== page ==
(IN)CONSISTENCY 2000


New Zealand is quite possibly in danger of a civil disaster a civil disaster that cannot be helped by any civil defence agency nor that tin of baked beans saved for such a catastrophe. This disaster has been almost "secretly" concocted by our very own Coalition Government, a disaster that would affect the lives of every New Zealander, directly or otherwise.

If Consistency 2000 does not come into effect because of current government proposals, the best human rights policy in the world could find itself in a situation similar to that of 20 years ago, a time where discrimination against those of a different race, sex and religious belief was not illegal.

The Human Rights Act and Consistency 2000

The Human Rights Act (1977), set down grounds on which it is illegal to discriminate. These are: Sex; Marital status; Religious belief; Ethical belief; Colour; Race; Ethnic or national origins.

In 1993, a further six clauses were added to the act, which covered: Disability; Age; Political opinion; Employment status; Family status; and Sexual orientation.

These grounds were meant to stop unfair discrimination, with few exceptions, and cover all community organisations, private businesses and local government.

Consistency 2000 is the reassessment of the Human Rights Act (1993), undertaken independently by the Human Rights Commission, with close liaison with both the Race Relations Office and government agencies. It involves the evaluation of the Human Rights Act and an assessment of inconsistencies within government policies across the board. The brief is to propose changes and provisions to ensure consistency, to be introduced by December 31, 1998.

According to the Human Rights Commission, the aim of Consistency 2000 is to "consolidate an atmosphere of robust and effective Human Rights in both the public and private sectors." Effectively, it would consolidate and improve the present human rights situation in New Zealand.

Currently, government is expected to comply with the 1993 act (but even now has substantial exemptions), until the last day of 1999, when the recommended changes from the review would come into effect.

Originally, this meant that on January 1, 2000, the Human Rights Act would take "equal of superior status compared to all other legislation AND apply to Government policies and practices".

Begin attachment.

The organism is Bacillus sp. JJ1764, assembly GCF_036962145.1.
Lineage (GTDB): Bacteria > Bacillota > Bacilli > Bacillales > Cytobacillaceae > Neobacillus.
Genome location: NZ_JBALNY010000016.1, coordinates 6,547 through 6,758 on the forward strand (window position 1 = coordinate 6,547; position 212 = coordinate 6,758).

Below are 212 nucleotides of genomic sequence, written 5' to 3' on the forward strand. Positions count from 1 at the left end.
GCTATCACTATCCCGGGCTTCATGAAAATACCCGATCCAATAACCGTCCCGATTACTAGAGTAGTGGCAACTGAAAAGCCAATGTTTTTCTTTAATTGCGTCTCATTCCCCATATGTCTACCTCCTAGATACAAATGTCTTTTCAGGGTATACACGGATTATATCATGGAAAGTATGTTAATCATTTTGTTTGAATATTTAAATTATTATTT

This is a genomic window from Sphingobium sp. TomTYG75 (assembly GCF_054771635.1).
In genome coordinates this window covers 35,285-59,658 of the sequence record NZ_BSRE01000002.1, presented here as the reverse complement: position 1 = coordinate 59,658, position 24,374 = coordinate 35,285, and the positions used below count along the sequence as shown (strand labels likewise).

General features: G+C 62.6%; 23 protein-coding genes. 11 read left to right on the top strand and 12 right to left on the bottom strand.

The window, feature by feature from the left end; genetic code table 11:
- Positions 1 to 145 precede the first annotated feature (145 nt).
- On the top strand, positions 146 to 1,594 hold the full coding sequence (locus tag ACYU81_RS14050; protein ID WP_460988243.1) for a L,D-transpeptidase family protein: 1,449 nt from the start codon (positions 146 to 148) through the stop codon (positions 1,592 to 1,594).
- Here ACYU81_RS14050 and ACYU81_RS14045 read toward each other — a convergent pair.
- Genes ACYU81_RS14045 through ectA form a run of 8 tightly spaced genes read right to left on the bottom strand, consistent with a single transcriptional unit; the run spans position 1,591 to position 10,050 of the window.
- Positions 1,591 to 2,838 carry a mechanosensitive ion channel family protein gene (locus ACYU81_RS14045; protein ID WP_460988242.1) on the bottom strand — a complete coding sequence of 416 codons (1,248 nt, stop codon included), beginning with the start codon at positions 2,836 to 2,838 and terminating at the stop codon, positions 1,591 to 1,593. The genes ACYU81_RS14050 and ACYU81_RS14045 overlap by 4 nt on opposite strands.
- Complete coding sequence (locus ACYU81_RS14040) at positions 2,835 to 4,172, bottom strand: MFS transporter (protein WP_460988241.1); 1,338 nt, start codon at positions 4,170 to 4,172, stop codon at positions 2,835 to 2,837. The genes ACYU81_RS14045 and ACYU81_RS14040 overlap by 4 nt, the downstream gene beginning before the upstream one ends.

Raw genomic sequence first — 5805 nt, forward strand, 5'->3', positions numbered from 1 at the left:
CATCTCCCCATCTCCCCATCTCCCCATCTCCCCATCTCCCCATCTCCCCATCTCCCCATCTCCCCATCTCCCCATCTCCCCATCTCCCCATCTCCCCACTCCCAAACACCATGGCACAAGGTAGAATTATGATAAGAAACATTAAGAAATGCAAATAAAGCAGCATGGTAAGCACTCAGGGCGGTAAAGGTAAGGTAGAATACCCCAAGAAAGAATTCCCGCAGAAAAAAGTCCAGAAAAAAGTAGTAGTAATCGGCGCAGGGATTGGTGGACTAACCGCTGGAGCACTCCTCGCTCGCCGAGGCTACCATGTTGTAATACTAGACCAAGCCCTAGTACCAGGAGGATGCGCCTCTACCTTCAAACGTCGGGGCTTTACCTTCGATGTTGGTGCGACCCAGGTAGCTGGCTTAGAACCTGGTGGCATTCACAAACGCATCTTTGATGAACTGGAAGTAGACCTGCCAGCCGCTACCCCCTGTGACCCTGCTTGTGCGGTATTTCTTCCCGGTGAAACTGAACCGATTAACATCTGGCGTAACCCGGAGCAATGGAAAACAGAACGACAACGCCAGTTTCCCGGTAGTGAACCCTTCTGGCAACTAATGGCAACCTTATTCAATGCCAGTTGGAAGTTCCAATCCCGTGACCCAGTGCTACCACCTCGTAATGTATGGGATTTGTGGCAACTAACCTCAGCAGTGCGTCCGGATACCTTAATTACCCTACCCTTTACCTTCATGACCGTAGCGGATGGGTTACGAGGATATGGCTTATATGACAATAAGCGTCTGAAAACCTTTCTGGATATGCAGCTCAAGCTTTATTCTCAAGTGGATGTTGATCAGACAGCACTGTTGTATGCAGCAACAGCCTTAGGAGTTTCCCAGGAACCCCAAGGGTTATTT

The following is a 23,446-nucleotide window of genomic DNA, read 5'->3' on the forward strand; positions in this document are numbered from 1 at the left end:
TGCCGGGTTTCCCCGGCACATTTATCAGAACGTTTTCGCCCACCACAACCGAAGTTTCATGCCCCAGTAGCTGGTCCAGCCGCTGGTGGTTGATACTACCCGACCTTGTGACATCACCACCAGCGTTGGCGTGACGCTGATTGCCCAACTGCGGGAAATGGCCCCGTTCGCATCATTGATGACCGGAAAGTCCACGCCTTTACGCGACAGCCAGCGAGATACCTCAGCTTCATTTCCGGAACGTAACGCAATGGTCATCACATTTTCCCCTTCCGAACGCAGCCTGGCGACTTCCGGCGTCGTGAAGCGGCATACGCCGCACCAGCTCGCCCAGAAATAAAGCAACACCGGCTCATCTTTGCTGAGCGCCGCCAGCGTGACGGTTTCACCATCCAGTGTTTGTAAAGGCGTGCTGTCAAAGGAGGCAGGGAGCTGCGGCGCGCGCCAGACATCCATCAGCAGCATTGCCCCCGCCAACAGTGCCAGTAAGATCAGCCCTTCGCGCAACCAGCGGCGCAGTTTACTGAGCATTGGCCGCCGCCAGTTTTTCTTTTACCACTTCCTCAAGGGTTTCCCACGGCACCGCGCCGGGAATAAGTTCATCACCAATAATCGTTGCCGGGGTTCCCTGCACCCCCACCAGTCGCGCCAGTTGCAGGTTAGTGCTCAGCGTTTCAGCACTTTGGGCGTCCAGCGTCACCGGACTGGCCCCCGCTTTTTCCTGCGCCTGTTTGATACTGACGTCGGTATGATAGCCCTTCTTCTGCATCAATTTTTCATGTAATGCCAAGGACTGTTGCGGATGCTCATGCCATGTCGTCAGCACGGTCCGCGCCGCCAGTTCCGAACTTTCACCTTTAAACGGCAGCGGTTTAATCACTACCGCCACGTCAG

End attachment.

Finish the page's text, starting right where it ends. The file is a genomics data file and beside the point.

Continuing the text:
Government backs down?

The current government could interrupt this initiative. In June of this year, cabinet proposed that government should be entirely exempt from the act and abandon Consistency 2000, the only policy that would ensure the Human Rights Act would be protected.

According to information provided by Labour's spokesperson for Human Rights, Tim Barnett, the preferred government option which emerged from cabinet discussion was, "a permanent government exemption, covering all legislation, policies and practices, except 'where the government is acting like the private sector'."

This exemption could quite possibly include the grounds in the 1977 human rights legislation, taking us back to the social situation prior to 1977, where tangata whenua, ethnic minorities, women, those of different religious and ethical backgrounds and marital status could be discriminated against, as well as those that fall under the additional grounds added to the act in 1993. Yes, this means you.

Why abandon Consistency 2000?

Reasons government has given for such a dramatic change in the current legislation are an unacceptable excuse for condensing and possibly deleting what is the most advanced human rights policy in the world. Justifications include:

These reasons imply government's desire to take shortcuts through a policy for its own convenience and gain, overlooking the purpose it has to serve and protect the "whole" of New Zealand.

Consistency 2000 must happen

The fact that Cabinet has kept a tight lid on its proceedings only gives the public an impression that it wants to follow this proposal through with little public debate. Not only will the government be contravening international law, it will also be open to attack from international bodies and networks of people most directly (adversely) affected by their (in)action, such as political activists, gay rights groups, religious groups and the women's suffrage movement.

Current discriminations would take a further step backward and perhaps be ignored all together if the Consistency 2000 policy is abandoned by the government. This would include: marital discrimination in student allowances; inconsistency of minimum age for various activities; and testing parental income for students under the age of 25. The possibility of universal allowances would be neglected, inevitably becoming a subordinate feature of the fight for human rights.

If government is prepared to discriminate on various grounds, what hope is there for the wider community in years to come? The public argument, "if the government doesn't have to comply then why should we?" may take on a disastrous face, leaving the entire human rights policy foundation in jeopardy, seeing a nation involved in the social avalanche of what was an advanced human rights legislation.

Action

We cannot allow the public to become disadvantaged by bureaucracy and operate under a government immune from the rights which should be an inherent part of any society. The government must be stopped to enable Consistency 2000 to come into effect and to avoid this potential civil disaster.

Write "freepost" to the Prime Minister, Rt Hon Jim Bolger, or your local MP at Parliament Buildings, Wellington, expressing your concern over this extremely important and urgent issue. For more information, e-mail vuw_hrag@sans.vuw.ac.nz or phone the information hotline on 471 9906.

Kate Walker, September 1997.

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